I would be very greatful if there is an academic here with good working knowledge of plant systematics who could clarify this discrepancy.
Dominic
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Dominic-Luc Webb wrote:

"Cilantro" is the name used for this plant in American English. It is called "coriander" in English. Here in California, I've never seen it used to mean a different plant.

Here in California, Mexican dishes use the same Coriandrum sativum as Indian or Vietnamese dishes. The other herb, Eryngium foetidum, may look different but it's not that different, both are in the carrot family. The English name is apparently "long coriander".
[...] This plant is not thought to have originated in the

Apparently the same terminology is used as far as Thailand. You can find lots of information about herbs and spices, including their names in many languages, here:
http://www.uni-graz.at/~katzer /
Paulo
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Thanks bunches Paulo and also Susan, who also sent same link. I'll definitely bookmark this one!
Dominic-Luc Webb
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Commonly, the leaves of this annual plant are called cilantro, a Spanish name--while the seeds take their name from the Greek koros, or "bug," for their reputedly "buggy" smell while still unripe.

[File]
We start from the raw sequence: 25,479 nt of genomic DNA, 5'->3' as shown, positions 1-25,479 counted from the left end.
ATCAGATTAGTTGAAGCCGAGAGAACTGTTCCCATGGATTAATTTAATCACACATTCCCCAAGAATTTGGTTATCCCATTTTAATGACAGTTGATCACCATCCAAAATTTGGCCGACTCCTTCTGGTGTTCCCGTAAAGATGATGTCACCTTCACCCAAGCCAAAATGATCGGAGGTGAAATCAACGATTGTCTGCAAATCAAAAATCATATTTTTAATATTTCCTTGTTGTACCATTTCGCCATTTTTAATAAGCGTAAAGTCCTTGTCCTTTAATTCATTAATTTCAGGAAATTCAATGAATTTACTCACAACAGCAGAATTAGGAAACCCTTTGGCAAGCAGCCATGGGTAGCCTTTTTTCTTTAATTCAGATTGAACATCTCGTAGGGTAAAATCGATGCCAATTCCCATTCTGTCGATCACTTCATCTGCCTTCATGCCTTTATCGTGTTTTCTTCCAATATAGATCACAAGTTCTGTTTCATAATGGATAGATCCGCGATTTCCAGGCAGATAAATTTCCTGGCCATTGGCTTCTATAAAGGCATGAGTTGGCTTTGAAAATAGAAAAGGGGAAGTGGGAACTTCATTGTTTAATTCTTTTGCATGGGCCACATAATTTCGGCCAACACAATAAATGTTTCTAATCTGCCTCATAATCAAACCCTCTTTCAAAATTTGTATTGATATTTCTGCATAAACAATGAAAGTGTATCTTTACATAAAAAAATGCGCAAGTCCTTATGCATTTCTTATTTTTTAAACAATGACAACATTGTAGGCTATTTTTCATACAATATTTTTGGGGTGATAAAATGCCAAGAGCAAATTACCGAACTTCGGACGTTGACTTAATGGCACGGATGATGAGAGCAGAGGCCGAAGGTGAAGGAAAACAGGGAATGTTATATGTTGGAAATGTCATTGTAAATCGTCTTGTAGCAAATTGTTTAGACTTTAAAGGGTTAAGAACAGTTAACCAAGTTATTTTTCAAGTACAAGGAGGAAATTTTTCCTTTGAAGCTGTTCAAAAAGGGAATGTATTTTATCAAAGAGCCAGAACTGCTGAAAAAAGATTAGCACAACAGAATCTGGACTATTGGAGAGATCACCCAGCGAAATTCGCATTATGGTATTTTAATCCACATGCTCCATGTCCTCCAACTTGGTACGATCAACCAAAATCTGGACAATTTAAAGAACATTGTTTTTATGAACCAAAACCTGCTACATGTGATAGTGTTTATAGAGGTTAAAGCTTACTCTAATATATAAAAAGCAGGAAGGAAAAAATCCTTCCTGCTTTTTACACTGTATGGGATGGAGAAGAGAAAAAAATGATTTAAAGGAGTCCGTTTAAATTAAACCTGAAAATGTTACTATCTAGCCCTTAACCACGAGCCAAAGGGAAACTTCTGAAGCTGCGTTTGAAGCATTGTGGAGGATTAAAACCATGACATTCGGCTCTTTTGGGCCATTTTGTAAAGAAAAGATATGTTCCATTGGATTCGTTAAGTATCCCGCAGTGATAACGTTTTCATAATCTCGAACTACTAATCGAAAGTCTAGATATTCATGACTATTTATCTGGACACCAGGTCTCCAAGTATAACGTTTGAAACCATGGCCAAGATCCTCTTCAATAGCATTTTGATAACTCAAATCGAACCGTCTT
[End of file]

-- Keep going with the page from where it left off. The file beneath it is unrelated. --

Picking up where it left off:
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On Thu, 15 Sep 2005, **Developer** wrote:

So it seems. I think Cilantro in Spanish has several variants. Cilantro extranjero, for instance, is not Koriander. The "extranjero" appendage to the name indicates (by several accounts) Eryngium foetidum, sometimes called "Culantro". Culantro is soemtimes identified as koriander, perhaps it is just not spelled exactly right. This creates some confusion.
Dominic-Luc Webb
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wrote:

Here is an excellent reference for the names of herbs and spices in many languages. http://www.uni-graz.at/~katzer/engl / He also gives the Latin name.
--
Susan N.

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But is coriander a spice or a herb? Technically, the word coriander can be used to describe the entire plant: leaves, stems, seeds, and all. However, when speaking of coriander, most people are referring to the spice produced from the seeds of the plant. The leaves of the plant are commonly called cilantro, which comes from the Spanish word for coriander.

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**Developer** wrote:

Depends on how you use the two words. Herb equals flavoring plant material that can be locally grown. Spice equals flavoring plant material that can not be locally grown without special equipment. Local vs remote. It's not the official definition set, but some people appear to use a similar sort of distinction.
So to me basil is an herb (it's growing in my balcony) while nutmeg is a spice (I would need a hothouse to grow a nutmeg bush).
There's also seed vs rest of plant, making cinnimon an herb and peanut butter a spice.